The topic in focus today is a subject that may seem taboo to some: mortality.
Before exploring the benefits of acknowledging and preparing for death, do watch the video below:
This video narrates a perspective on dying, and invokes thoughts about why and how people should think about the end of life. As humans, we have the unique ability to contemplate the finiteness of our time unlike other living things. Some people actively avoid the topic of death, or avoid thinking about the possibility of loved ones, or themselves, not existing forever. But there is value in thinking about death, in enhancing one’s quality of life. Not thinking of death may give us a false sense of permanence, while obsessing over the fear of dying may rob us of actual living.
Why should we be aware of our own mortality?
Stoic philosophers have written about how the thought of death motivates, and inspires us to live life well. Marcus Aurelius, one of the Roman emperors, recorded in his series of personal writings, Meditations, “Let each thing you would do, say or intend be like that of a dying person.” According to Socrates, the aim of those practicing philosophy, which is the study of the fundamental nature of knowledge, reality, and existence, is to practice dying and death. They believe that by remembering the transience nature of our lives, we are in better position to make the most out of every second.
A timeless philosophical practice of ‘Memento Mori’, translated to “remember, we must die”, is further explained in this article. Despite being labelled differently, the idea of keeping death in mind is present across religions and cultures, such as the Romans, Egyptians, Buddhists, and Catholics.
Some research have also shown that thinking about death or being in proximity with mortality increases the tendency for positive behaviors. When one is confronted with the awareness of their own mortality, it can inspire intentions to be kinder to others, make healthier life choices, and even extend the thought to humanity beyond their social groups. However, there are also studies that show that the terror of death may induce more punitive behavior and prejudicial biases in people who are death-anxious.
How can we be prepared for dying?
Despite having to face morbid thoughts of how one will eventually die, it can be beneficial to think about it early. It is unlikely that any of us can be fully prepared to face Death in the eye. We could, however, tangibly prepare for life after our passing, to give ourselves a peace of mind that when we cease to exist, life of our loved ones can carry on without too many disruptions.
In ageing societies like Singapore, initiatives like getai shows getting seniors to talk about end-of-life issues, and ground-up projects to lift the taboo of discussing death are important to get conversations started. As society progresses with medical advancements, research, and technology, there are more options to consider by the individuals and their families for their end-of-life treatment. Matters such as drawing up wills, signing Advanced Medical Directives, options for hospice or palliative care, are discussions to have amongst family members before something happens. In the UK, a Centre for Ageing Better encourages discussion and preparations for a good death as well. With more certainty of how to carry out post-death arrangements, those surviving the loss would have a slightly easier time coping with grief.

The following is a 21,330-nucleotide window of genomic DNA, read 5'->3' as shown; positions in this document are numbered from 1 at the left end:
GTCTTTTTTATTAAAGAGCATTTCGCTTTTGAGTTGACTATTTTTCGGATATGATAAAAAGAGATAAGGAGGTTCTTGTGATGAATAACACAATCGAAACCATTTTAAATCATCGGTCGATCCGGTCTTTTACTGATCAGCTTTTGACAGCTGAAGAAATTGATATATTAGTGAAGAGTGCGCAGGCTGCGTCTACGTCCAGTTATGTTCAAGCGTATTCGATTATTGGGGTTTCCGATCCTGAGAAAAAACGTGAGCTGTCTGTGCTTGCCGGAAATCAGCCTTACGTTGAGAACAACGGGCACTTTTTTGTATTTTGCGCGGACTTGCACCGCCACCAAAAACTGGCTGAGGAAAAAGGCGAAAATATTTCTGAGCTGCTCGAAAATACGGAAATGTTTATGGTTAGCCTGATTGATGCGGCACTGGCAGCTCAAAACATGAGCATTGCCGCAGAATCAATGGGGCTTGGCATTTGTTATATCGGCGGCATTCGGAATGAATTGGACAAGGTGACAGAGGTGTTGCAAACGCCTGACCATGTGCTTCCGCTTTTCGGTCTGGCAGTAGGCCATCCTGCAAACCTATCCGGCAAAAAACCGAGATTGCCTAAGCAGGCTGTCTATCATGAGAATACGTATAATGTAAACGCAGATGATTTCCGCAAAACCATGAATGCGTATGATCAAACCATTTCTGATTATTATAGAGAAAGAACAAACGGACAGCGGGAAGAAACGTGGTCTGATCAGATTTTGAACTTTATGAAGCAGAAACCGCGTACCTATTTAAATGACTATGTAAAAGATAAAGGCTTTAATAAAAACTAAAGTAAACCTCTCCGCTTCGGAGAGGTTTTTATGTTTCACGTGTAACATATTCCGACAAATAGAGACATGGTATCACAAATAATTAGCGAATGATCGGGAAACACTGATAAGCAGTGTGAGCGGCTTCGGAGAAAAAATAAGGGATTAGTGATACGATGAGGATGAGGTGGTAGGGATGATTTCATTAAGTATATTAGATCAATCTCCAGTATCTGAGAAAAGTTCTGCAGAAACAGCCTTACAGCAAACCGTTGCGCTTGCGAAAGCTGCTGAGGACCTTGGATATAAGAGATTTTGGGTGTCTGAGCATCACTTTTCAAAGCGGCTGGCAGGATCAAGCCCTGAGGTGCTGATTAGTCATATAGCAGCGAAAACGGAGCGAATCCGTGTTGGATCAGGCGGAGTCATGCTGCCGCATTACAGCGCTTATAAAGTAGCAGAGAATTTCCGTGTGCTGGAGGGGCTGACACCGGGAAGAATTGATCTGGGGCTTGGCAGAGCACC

When someone feels prepared for the end of life, it could also possibly mean that this person has lived a fruitful and meaningful life. Unfortunately, it seems that facing certain regrets at deathbeds such as not spending enough time with loved ones are more common. If we had spent some time reflecting on our mortality, we might do life differently
Questions for personal evaluation
- What makes a meaningful life?
- What else could prevent people from accepting and fearing death?
- ‘Interjection’: an abrupt remark, especially as an aside or interruption
- ‘Coveted’: yearn to possess
- ‘Perennial truth’: lasting truth
- ‘Tumultuous’: excited, confused, or disorderly.
Here are some other related readings:
- Recommended books for those in search of the meaning of life and death:
- ‘When Breath Becomes Air’ by Paul Kalanithi
- ‘Man’s Search for Meaning’ by Viktor Frankl
2. Atlantic: Read an interview with psychologists who studied the effects of mortality awareness and called it terror management theory (TMT)
“Decades later, hundreds of published academic papers have shown that worrying about death affects everything from our prejudices and voting patterns to how likely we are to exercise or use sunscreen. More broadly, they’ve proven Greenberg and company’s original terror management theory right all along: that people deal with death by upholding worldviews that are larger and longer-lasting than themselves, and opposing anyone or anything that violates these “cultural anxiety-buffers.””
3. Brainpickings: Read another interview with a modern philosopher, Stephen Cave, who argues in his book that the preoccupation with living longer is what drives civilization.
“… Actually, it’s the fear of death rather than the love of life, often, that’s motivating us. If people complain that they don’t have enough time, why do they watch so much TV? It doesn’t seem, actually, when we look at the way people behave, that lack of time is their problem. On the contrary … when you look at how much time we waste, [it seems] that life is already too long — so long that we become complacent and we waste great swathes, so many hours. And, in fact, being conscious of the fact that our time is limited is what makes us really value and appreciate the time that we have.”